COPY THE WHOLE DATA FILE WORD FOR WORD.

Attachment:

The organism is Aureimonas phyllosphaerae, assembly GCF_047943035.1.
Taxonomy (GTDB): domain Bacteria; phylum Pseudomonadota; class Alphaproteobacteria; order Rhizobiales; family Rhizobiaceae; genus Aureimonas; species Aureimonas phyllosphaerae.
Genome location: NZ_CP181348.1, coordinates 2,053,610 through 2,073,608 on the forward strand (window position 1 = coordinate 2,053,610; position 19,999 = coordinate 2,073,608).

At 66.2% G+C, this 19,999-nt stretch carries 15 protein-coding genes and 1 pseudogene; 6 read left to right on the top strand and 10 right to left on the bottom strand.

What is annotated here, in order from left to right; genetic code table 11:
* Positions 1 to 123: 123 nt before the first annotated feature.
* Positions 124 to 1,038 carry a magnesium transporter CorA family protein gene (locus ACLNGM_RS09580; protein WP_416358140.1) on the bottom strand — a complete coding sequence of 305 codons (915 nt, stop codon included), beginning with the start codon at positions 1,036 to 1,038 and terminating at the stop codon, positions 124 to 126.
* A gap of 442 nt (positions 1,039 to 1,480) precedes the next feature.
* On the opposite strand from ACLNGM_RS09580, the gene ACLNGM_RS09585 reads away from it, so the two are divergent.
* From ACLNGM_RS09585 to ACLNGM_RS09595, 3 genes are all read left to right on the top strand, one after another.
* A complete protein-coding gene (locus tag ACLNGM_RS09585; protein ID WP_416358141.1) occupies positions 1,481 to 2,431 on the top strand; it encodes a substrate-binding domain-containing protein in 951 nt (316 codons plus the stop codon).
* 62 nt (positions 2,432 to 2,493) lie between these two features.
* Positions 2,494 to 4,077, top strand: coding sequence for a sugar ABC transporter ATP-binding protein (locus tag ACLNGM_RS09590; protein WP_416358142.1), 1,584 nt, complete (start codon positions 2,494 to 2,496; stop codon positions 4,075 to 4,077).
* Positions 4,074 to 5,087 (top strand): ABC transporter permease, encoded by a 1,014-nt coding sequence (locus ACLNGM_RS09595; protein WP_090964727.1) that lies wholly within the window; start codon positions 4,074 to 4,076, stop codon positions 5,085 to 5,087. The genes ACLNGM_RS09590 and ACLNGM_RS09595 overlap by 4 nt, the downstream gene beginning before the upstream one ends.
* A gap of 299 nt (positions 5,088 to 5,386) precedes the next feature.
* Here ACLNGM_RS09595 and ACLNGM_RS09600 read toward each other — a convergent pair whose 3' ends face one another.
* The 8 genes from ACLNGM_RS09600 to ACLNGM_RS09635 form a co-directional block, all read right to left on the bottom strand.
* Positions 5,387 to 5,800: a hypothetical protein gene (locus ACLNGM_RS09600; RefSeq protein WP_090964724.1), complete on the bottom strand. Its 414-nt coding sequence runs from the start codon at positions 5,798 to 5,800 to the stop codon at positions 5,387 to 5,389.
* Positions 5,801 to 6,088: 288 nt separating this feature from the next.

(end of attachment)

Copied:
The organism is Aureimonas phyllosphaerae, assembly GCF_047943035.1.
Taxonomy (GTDB): domain Bacteria; phylum Pseudomonadota; class Alphaproteobacteria; order Rhizobiales; family Rhizobiaceae; genus Aureimonas; species Aureimonas phyllosphaerae.
Genome location: NZ_CP181348.1, coordinates 2,053,610 through 2,073,608 on the forward strand (window position 1 = coordinate 2,053,610; position 19,999 = coordinate 2,073,608).

At 66.2% G+C, this 19,999-nt stretch carries 15 protein-coding genes and 1 pseudogene; 6 read left to right on the top strand and 10 right to left on the bottom strand.

What is annotated here, in order from left to right; genetic code table 11:
* Positions 1 to 123: 123 nt before the first annotated feature.
* Positions 124 to 1,038 carry a magnesium transporter CorA family protein gene (locus ACLNGM_RS09580; protein WP_416358140.1) on the bottom strand — a complete coding sequence of 305 codons (915 nt, stop codon included), beginning with the start codon at positions 1,036 to 1,038 and terminating at the stop codon, positions 124 to 126.
* A gap of 442 nt (positions 1,039 to 1,480) precedes the next feature.
* On the opposite strand from ACLNGM_RS09580, the gene ACLNGM_RS09585 reads away from it, so the two are divergent.
* From ACLNGM_RS09585 to ACLNGM_RS09595, 3 genes are all read left to right on the top strand, one after another.
* A complete protein-coding gene (locus tag ACLNGM_RS09585; protein ID WP_416358141.1) occupies positions 1,481 to 2,431 on the top strand; it encodes a substrate-binding domain-containing protein in 951 nt (316 codons plus the stop codon).
* 62 nt (positions 2,432 to 2,493) lie between these two features.
* Positions 2,494 to 4,077, top strand: coding sequence for a sugar ABC transporter ATP-binding protein (locus tag ACLNGM_RS09590; protein WP_416358142.1), 1,584 nt, complete (start codon positions 2,494 to 2,496; stop codon positions 4,075 to 4,077).
* Positions 4,074 to 5,087 (top strand): ABC transporter permease, encoded by a 1,014-nt coding sequence (locus ACLNGM_RS09595; protein WP_090964727.1) that lies wholly within the window; start codon positions 4,074 to 4,076, stop codon positions 5,085 to 5,087. The genes ACLNGM_RS09590 and ACLNGM_RS09595 overlap by 4 nt, the downstream gene beginning before the upstream one ends.
* A gap of 299 nt (positions 5,088 to 5,386) precedes the next feature.
* Here ACLNGM_RS09595 and ACLNGM_RS09600 read toward each other — a convergent pair whose 3' ends face one another.
* The 8 genes from ACLNGM_RS09600 to ACLNGM_RS09635 form a co-directional block, all read right to left on the bottom strand.
* Positions 5,387 to 5,800: a hypothetical protein gene (locus ACLNGM_RS09600; RefSeq protein WP_090964724.1), complete on the bottom strand. Its 414-nt coding sequence runs from the start codon at positions 5,798 to 5,800 to the stop codon at positions 5,387 to 5,389.
* Positions 5,801 to 6,088: 288 nt separating this feature from the next.